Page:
One up-and-coming Twitch channel was lucky enough to capture the SpaceX Falcon Heavy booster rockets return, in all of its technological glory, live on stream.
When did SpaceX launch the Falcon rocket?
On April 11, Elon Musk’s SpaceX had been operating a mission to launch a satellite into orbit for Saudi Arabian communications company Arabsat.
The launch was ultimately a success, but was made even better by SpaceX’s three Falcon booster rockets making their return to the ground for the first time ever. The company had tried to bring all three back on their last mission in February of 2018 when they sent Musk’s Tesla into outer space, but the main booster rocket did not return to its targeted landing spot.
Return caught on Twitch
When the Falcon boosters return, the two side boosters descend together, side-by-side – coming back to their own landing zones as if you had been watching the flight on rewind.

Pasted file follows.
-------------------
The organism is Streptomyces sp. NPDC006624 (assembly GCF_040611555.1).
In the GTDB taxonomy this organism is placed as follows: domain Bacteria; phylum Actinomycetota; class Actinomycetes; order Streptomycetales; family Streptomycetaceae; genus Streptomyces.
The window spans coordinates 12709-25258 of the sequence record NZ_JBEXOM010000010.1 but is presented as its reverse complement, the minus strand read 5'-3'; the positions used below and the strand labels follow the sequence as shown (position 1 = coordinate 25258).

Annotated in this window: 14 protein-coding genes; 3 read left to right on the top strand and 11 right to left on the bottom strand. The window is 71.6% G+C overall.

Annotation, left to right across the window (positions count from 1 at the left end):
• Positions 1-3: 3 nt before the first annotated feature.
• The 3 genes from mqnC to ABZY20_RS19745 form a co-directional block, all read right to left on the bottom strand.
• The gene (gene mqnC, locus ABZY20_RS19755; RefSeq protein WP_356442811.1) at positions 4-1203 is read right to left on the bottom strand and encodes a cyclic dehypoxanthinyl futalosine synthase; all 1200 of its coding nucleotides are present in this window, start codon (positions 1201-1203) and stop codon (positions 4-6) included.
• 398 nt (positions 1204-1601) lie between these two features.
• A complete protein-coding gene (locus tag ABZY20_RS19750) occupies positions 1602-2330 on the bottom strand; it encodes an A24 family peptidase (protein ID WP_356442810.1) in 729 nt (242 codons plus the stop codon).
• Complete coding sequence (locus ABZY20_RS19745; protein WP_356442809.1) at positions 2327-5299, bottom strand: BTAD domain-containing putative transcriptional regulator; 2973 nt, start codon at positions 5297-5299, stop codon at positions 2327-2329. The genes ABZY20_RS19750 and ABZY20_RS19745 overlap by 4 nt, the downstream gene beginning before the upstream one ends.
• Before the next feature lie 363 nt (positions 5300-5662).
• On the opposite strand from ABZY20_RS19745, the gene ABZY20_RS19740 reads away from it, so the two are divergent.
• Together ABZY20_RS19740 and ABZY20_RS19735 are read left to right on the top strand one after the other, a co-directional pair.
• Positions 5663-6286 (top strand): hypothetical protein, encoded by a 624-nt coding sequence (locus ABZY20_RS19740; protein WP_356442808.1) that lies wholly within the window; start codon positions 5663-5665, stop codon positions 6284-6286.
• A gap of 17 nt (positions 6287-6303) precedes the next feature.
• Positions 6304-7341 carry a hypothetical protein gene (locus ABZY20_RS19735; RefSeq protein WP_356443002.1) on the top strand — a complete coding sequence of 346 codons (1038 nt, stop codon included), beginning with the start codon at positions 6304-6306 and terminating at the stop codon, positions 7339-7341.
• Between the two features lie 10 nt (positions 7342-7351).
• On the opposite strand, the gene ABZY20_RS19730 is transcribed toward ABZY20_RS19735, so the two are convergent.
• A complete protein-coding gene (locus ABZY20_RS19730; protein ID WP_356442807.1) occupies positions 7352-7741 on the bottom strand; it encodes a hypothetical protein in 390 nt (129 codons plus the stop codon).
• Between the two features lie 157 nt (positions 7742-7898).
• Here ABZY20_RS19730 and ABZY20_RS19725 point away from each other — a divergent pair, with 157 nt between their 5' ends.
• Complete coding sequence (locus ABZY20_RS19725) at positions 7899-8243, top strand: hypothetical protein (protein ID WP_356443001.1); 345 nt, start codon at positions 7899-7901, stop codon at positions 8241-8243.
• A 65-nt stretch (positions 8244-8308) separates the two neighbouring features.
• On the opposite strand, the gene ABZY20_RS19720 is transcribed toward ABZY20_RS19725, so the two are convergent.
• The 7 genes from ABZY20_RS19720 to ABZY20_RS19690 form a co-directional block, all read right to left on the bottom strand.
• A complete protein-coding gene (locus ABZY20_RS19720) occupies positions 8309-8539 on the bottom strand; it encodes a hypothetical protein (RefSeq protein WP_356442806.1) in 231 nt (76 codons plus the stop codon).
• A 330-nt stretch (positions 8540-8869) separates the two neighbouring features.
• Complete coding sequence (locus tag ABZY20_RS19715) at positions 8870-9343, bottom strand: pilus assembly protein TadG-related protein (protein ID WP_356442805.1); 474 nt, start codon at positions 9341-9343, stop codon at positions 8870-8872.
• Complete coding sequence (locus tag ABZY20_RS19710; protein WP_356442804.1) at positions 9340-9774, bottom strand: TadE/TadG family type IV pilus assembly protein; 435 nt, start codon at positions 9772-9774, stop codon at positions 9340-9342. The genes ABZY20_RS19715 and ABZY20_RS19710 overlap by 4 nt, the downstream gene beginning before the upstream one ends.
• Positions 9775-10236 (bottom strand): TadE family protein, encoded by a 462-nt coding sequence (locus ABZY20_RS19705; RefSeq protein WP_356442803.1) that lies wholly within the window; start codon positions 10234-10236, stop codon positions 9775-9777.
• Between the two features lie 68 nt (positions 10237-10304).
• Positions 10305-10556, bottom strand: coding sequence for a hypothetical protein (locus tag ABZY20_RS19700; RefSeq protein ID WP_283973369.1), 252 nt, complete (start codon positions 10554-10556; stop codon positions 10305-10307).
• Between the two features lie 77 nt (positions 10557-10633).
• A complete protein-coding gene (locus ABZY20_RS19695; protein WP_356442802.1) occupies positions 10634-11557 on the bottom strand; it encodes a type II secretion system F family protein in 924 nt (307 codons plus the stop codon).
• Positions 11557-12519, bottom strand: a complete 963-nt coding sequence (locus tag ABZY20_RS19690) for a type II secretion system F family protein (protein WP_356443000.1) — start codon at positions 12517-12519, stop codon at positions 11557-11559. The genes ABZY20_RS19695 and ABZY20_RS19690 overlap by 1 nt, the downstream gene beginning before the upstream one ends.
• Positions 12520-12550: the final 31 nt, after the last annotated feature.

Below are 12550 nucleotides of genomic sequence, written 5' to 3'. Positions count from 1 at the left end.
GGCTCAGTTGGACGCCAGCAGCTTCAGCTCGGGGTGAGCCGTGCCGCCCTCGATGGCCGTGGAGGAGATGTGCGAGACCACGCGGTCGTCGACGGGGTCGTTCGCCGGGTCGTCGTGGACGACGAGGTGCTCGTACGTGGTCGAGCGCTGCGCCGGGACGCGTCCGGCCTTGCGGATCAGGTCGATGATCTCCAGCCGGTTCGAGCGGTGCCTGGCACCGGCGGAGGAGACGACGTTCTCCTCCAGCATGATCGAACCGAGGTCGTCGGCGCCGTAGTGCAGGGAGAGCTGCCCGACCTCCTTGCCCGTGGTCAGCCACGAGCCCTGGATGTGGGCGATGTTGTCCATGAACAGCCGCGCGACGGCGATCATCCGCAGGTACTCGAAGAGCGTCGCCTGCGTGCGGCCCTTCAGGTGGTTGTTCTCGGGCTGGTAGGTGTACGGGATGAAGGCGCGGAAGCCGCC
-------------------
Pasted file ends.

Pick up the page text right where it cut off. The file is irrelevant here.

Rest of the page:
It happened again during the April 11 launch, and the technological marvel was caught live on Twitch by the DasValdez channel, who were stationed close to Cape Canaveral watching the launch.
“Come on! This is so fucking cool,” the streamers called out as they watched the boosters return in all of their glory from this close vantage point – capturing everything from the return process, including the landing gear, becoming stable on the ground and the resulting sonic boom.
When is the next SpaceX launch?
While SpaceX runs its own broadcast for launches, including multiple angles and detailed stats so viewers can get a full view and scope of the incredible landings, they don’t offer an up-close shot as good as the one captured by DasValdez.
Capturing as good a shot as the Twitch streamers is difficult to come by, considering you need a boatload of permission to get as close as they were – never mind the potential risk of being almost in the rocket’s return path.
There will be another chance to catch the spectacular landing sequence happen again on April 26, when SpaceX and NASA launch the Falcon 9 rocket on a Dragonfly mission to resupply the International Space Station.